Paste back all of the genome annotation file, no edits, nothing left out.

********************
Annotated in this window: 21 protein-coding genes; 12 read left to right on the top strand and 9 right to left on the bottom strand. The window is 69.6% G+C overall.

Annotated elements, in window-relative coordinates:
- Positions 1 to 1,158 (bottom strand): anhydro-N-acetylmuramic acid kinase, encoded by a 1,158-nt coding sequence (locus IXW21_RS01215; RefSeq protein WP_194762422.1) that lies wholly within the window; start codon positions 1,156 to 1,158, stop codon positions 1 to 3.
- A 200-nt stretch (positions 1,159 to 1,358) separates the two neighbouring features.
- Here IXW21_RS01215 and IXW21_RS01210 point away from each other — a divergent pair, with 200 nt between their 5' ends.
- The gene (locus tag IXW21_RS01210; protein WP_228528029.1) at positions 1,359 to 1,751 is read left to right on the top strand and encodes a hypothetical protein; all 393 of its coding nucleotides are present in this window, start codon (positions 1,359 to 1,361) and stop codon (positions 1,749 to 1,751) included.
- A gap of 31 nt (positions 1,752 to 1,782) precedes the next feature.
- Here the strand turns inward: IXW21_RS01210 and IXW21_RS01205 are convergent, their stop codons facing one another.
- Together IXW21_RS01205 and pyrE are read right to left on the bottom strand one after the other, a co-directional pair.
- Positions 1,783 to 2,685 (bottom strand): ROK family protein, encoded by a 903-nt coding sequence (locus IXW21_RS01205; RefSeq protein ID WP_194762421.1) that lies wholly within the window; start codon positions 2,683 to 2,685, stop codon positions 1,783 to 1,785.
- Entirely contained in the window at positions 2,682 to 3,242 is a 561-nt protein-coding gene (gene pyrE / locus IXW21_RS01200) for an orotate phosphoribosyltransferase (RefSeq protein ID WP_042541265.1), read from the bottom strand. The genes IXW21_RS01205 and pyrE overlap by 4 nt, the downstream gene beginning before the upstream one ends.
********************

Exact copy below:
Annotated in this window: 21 protein-coding genes; 12 read left to right on the top strand and 9 right to left on the bottom strand. The window is 69.6% G+C overall.

Annotated elements, in window-relative coordinates:
- Positions 1 to 1,158 (bottom strand): anhydro-N-acetylmuramic acid kinase, encoded by a 1,158-nt coding sequence (locus IXW21_RS01215; RefSeq protein WP_194762422.1) that lies wholly within the window; start codon positions 1,156 to 1,158, stop codon positions 1 to 3.
- A 200-nt stretch (positions 1,159 to 1,358) separates the two neighbouring features.
- Here IXW21_RS01215 and IXW21_RS01210 point away from each other — a divergent pair, with 200 nt between their 5' ends.
- The gene (locus tag IXW21_RS01210; protein WP_228528029.1) at positions 1,359 to 1,751 is read left to right on the top strand and encodes a hypothetical protein; all 393 of its coding nucleotides are present in this window, start codon (positions 1,359 to 1,361) and stop codon (positions 1,749 to 1,751) included.
- A gap of 31 nt (positions 1,752 to 1,782) precedes the next feature.
- Here the strand turns inward: IXW21_RS01210 and IXW21_RS01205 are convergent, their stop codons facing one another.
- Together IXW21_RS01205 and pyrE are read right to left on the bottom strand one after the other, a co-directional pair.
- Positions 1,783 to 2,685 (bottom strand): ROK family protein, encoded by a 903-nt coding sequence (locus IXW21_RS01205; RefSeq protein ID WP_194762421.1) that lies wholly within the window; start codon positions 2,683 to 2,685, stop codon positions 1,783 to 1,785.
- Entirely contained in the window at positions 2,682 to 3,242 is a 561-nt protein-coding gene (gene pyrE / locus IXW21_RS01200) for an orotate phosphoribosyltransferase (RefSeq protein ID WP_042541265.1), read from the bottom strand. The genes IXW21_RS01205 and pyrE overlap by 4 nt, the downstream gene beginning before the upstream one ends.